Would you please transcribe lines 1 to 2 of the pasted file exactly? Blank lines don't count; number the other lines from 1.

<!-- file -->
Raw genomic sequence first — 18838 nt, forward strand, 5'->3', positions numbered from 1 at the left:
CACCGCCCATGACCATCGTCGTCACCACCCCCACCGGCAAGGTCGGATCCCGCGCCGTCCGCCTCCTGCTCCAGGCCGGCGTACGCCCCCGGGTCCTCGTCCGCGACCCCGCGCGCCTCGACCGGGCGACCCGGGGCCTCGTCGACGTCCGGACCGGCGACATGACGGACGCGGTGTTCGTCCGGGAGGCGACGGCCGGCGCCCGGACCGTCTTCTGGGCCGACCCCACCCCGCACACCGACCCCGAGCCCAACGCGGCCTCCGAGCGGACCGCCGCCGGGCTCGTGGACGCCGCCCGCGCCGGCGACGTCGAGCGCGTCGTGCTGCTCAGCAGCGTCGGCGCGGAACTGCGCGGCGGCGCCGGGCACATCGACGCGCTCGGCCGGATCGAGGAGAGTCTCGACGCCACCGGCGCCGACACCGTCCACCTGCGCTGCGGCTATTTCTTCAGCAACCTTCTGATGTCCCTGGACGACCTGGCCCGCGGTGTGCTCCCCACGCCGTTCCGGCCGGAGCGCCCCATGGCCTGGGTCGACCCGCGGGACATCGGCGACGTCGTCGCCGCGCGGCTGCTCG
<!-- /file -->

Raw genomic sequence first — 18838 nt, forward strand, 5'->3', positions numbered from 1 at the left:
CACCGCCCATGACCATCGTCGTCACCACCCCCACCGGCAAGGTCGGATCCCGCGCCGTCCGCCTCCTGCTCCAGGCCGGCGTACGCCCCCGGGTCCTCGTCCGCGACCCCGCGCGCCTCGACCGGGCGACCCGGGGCCTCGTCGACGTCCGGACCGGCGACATGACGGACGCGGTGTTCGTCCGGGAGGCGACGGCCGGCGCCCGGACCGTCTTCTGGGCCGACCCCACCCCGCACACCGACCCCGAGCCCAACGCGGCCTCCGAGCGGACCGCCGCCGGGCTCGTGGACGCCGCCCGCGCCGGCGACGTCGAGCGCGTCGTGCTGCTCAGCAGCGTCGGCGCGGAACTGCGCGGCGGCGCCGGGCACATCGACGCGCTCGGCCGGATCGAGGAGAGTCTCGACGCCACCGGCGCCGACACCGTCCACCTGCGCTGCGGCTATTTCTTCAGCAACCTTCTGATGTCCCTGGACGACCTGGCCCGCGGTGTGCTCCCCACGCCGTTCCGGCCGGAGCGCCCCATGGCCTGGGTCGACCCGCGGGACATCGGCGACGTCGTCGCCGCGCGGCTGCTCG